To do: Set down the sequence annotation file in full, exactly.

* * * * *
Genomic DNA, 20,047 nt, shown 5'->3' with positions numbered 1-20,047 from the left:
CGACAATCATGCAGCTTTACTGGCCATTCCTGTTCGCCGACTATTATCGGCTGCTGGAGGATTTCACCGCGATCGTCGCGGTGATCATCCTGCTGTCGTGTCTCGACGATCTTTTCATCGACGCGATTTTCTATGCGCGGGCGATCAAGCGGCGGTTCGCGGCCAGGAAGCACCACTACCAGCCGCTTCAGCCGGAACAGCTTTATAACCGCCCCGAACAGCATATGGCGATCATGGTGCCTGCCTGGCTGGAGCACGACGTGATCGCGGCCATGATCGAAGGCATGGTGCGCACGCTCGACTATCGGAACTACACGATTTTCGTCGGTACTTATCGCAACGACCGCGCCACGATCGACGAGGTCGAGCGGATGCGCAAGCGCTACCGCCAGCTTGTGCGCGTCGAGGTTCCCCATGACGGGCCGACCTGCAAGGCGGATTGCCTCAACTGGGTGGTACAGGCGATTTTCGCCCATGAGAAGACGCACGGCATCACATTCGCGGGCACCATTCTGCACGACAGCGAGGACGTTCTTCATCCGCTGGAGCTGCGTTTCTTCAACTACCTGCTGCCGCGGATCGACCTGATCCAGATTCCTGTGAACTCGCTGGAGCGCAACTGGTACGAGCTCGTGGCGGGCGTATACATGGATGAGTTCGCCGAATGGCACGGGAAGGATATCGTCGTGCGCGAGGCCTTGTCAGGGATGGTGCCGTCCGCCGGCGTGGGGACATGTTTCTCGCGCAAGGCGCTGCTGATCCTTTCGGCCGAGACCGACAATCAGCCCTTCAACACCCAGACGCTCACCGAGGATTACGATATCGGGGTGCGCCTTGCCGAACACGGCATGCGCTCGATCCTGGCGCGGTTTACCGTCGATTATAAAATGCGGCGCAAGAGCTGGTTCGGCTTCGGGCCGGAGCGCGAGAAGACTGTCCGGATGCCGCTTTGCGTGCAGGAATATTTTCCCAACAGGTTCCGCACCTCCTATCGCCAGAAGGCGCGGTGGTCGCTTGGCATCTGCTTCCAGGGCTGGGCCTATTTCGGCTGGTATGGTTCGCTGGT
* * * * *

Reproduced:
Genomic DNA, 20,047 nt, shown 5'->3' with positions numbered 1-20,047 from the left:
CGACAATCATGCAGCTTTACTGGCCATTCCTGTTCGCCGACTATTATCGGCTGCTGGAGGATTTCACCGCGATCGTCGCGGTGATCATCCTGCTGTCGTGTCTCGACGATCTTTTCATCGACGCGATTTTCTATGCGCGGGCGATCAAGCGGCGGTTCGCGGCCAGGAAGCACCACTACCAGCCGCTTCAGCCGGAACAGCTTTATAACCGCCCCGAACAGCATATGGCGATCATGGTGCCTGCCTGGCTGGAGCACGACGTGATCGCGGCCATGATCGAAGGCATGGTGCGCACGCTCGACTATCGGAACTACACGATTTTCGTCGGTACTTATCGCAACGACCGCGCCACGATCGACGAGGTCGAGCGGATGCGCAAGCGCTACCGCCAGCTTGTGCGCGTCGAGGTTCCCCATGACGGGCCGACCTGCAAGGCGGATTGCCTCAACTGGGTGGTACAGGCGATTTTCGCCCATGAGAAGACGCACGGCATCACATTCGCGGGCACCATTCTGCACGACAGCGAGGACGTTCTTCATCCGCTGGAGCTGCGTTTCTTCAACTACCTGCTGCCGCGGATCGACCTGATCCAGATTCCTGTGAACTCGCTGGAGCGCAACTGGTACGAGCTCGTGGCGGGCGTATACATGGATGAGTTCGCCGAATGGCACGGGAAGGATATCGTCGTGCGCGAGGCCTTGTCAGGGATGGTGCCGTCCGCCGGCGTGGGGACATGTTTCTCGCGCAAGGCGCTGCTGATCCTTTCGGCCGAGACCGACAATCAGCCCTTCAACACCCAGACGCTCACCGAGGATTACGATATCGGGGTGCGCCTTGCCGAACACGGCATGCGCTCGATCCTGGCGCGGTTTACCGTCGATTATAAAATGCGGCGCAAGAGCTGGTTCGGCTTCGGGCCGGAGCGCGAGAAGACTGTCCGGATGCCGCTTTGCGTGCAGGAATATTTTCCCAACAGGTTCCGCACCTCCTATCGCCAGAAGGCGCGGTGGTCGCTTGGCATCTGCTTCCAGGGCTGGGCCTATTTCGGCTGGTATGGTTCGCTGGT